So taking a step back, and realising how important addressing some of these larger issues facing us, is to me and the rest of our team, I can’t think of a better serendipitous opportunity to come my way.

courtesy of alicehenneman (http://bit.ly/pcECLm)

Our excitement is now building, and in my role as the community facilitator, I’m regularly speaking to people who are itching to get their hands on our software, as well as conversing with people who are feeling the effects of a food economy which is “externalising costs” left, right & centre – pushing them to producers and consumers.  It galvanises us to forge ahead with this project, and get these tools to the people who will begin taking our food system back into our hands.

Bucky Box goes to the Farm

Visiting CSA Farm for Bucky Box ResearchHere at Bucky Box, we sometimes need to remind ourselves why we’re getting involved in this project to build the tools for a better food system, so on Monday we decided to take a trip out to our local CSA, and spend some time with the farmers who’re getting their hands dirty to keep us fed, and look after the land.

We’re based in Wellington, New Zealand, so we took a trip about an hour and a half out of town to one of the premier growing regions close to us – the Wairarapa.

Luckily we have some good friends who run a CSA here in Wellington, so we took them along with us to meet Frank & Josje who made us really welcome at Wairarapa Eco Farm – a Community Supported Agriculture (CSA) farm supporting the Wellington region.

Discussing ups and downs of Community Supported AgricultureWe had some quality conversations about the ups and downs of CSA’s, which are being felt all over the world as the movement spreads, but it was great to see the passion Josje had to make it work, and to involve people in the growing of food and education around sustainable organic practices.

We really see some huge benefits for CSA’s to be one of the many solutions to a more people & planet friendly food system – one which provides more resiliency, closer connections, and lower food miles.  There’s some great resources on CSA’s here if you’re interested (courtesy of Making Local Food Work in the UK).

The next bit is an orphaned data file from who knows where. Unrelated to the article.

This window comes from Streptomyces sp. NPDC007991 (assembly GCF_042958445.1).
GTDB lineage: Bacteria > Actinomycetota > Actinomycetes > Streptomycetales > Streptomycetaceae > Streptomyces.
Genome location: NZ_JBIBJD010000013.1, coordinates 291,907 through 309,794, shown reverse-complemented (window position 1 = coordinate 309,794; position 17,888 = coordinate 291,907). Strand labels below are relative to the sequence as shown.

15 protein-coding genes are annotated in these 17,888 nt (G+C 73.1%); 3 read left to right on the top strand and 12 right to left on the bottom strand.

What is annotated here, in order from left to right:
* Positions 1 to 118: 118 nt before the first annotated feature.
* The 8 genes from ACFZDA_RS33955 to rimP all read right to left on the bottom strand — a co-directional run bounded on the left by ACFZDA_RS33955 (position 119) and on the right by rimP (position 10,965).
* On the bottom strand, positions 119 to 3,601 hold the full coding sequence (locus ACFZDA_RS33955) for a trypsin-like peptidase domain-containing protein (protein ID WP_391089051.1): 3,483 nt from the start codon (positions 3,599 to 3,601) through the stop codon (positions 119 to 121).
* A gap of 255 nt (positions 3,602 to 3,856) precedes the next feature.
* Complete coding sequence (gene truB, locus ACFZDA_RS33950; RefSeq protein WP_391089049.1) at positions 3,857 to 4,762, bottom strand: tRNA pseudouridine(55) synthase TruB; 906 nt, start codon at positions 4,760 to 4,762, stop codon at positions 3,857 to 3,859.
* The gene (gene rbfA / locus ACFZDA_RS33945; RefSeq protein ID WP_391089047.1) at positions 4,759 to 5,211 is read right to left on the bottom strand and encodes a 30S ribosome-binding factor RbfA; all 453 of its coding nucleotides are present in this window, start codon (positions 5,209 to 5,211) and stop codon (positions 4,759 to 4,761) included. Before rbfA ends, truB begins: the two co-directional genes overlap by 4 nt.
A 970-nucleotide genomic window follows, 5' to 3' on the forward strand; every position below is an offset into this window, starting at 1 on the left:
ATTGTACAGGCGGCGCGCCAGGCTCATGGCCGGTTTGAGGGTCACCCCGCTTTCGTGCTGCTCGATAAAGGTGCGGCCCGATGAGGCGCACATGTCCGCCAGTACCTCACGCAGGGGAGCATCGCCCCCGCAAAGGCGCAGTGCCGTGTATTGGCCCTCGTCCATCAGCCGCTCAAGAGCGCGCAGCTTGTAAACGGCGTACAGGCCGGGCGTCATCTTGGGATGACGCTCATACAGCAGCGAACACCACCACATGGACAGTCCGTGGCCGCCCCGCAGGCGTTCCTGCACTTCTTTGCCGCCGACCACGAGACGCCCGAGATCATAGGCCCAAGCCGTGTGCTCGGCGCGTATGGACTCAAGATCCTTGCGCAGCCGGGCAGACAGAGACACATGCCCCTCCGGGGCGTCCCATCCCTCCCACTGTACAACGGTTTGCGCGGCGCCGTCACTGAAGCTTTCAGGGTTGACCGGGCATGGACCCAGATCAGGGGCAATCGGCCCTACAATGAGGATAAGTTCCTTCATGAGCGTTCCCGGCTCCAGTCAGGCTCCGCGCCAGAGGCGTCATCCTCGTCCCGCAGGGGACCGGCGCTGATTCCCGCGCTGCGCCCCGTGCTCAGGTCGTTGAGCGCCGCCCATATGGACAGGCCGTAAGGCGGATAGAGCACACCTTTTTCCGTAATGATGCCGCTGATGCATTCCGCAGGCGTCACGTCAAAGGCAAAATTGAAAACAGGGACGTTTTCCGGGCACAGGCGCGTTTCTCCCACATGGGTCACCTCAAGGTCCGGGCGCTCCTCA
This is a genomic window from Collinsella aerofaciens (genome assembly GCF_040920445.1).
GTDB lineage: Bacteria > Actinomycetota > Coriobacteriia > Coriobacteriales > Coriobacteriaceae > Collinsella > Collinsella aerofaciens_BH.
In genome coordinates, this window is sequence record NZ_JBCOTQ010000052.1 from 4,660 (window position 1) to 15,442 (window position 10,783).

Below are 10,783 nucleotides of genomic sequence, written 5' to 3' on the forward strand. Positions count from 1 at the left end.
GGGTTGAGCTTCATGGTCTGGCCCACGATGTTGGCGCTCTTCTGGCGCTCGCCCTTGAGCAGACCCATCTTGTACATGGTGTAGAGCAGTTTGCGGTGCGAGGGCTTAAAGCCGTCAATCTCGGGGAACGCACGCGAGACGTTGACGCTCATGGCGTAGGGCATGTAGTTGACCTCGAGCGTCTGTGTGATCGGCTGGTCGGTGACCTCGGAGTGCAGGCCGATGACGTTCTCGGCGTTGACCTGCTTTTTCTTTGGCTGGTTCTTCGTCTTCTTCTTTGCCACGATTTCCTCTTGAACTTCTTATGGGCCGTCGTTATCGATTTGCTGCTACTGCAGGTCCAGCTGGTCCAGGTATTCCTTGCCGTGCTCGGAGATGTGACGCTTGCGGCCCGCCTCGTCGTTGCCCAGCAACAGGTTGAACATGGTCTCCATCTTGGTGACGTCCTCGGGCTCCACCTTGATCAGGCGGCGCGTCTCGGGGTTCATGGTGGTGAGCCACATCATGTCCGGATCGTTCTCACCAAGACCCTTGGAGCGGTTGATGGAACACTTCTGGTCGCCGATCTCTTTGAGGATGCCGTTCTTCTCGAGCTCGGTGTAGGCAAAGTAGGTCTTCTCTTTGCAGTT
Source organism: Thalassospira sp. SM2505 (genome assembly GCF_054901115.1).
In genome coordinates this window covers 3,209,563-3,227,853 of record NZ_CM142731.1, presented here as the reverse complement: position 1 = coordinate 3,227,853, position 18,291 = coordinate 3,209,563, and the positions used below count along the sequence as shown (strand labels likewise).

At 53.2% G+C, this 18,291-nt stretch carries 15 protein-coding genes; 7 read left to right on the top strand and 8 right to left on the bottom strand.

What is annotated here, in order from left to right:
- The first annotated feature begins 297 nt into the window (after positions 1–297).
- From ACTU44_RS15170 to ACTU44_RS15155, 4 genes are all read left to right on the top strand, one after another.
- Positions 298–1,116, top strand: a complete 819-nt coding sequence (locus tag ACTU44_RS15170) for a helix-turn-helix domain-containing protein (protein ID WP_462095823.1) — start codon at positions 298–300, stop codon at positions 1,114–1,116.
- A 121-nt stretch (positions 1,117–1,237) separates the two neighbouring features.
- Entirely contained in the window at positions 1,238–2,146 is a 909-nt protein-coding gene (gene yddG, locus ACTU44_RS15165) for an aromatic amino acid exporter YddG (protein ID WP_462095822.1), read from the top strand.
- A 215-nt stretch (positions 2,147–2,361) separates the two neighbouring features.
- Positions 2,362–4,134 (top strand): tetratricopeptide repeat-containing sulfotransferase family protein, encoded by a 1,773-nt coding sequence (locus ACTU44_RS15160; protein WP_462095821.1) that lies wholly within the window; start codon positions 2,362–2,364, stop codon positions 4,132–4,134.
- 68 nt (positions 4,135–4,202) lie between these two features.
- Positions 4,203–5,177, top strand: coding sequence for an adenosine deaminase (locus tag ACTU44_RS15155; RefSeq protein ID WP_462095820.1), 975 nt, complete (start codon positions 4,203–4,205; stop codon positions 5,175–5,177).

A big thanks to Frank & Josje for spending some time with us which will help us to continue to build the best software possible for the local food movements around the world – for making us welcome at your beautiful farm, sharing stories and your passion for reconnecting our communities with the food we eat.

Check out Simply Good Food – the Wellington CSA site here (now also operating in Palmerston North!).

Take a glimpse at our full album of CSA Wellington photos here.

Growing the greens for vege box delivery

My really personal reasons for doing Bucky Box


I’ve been crashing at Sam’s place this week, Sam’s our community connector here at Bucky Box. We’ve been having some awesomely choice (welcome to Kiwi-speak) and exciting conversations about values, sustainability, and fixing broken systems… and the other night I let slip my two completely personal reasons why I find myself doing Bucky Box.

Maybe the most powerful of the two is simply about getting natural and healthy food to people. It probably doesn’t sound all that mind blowing to you, and it’s probably quite obvious, but there’s a nuance to it for me… You see, I’ve come to understand what we eat affects how we think. If we eat chemical food, we think industrially, eat natural foods we tend to think more environmentally. My hope is if we can improve the quality of food that enters our bodies, we can think in a more connected nature to our planet.

Which leads me to my second reason, which is environmental. Seven years ago, when I made a commitment to do something environmental it was about doing something ethical and cool, after all I was running a promising and profitable startup and I thought myself to be really cool. The reasons have matured a bit now, and at the risk of sounding like a raving tree hugging hippy (Hi Sam! 🙂 ), I see our planet as living and breathing, just like a life long friend, I’ve come to feel part of her and so my internal motivations have become deeper, quieter and yet stronger.

So those are my reasons, to all you awesome people doing good work in this area of fixing our food system, I’d love to hear what your reasons are. Drop us a comment!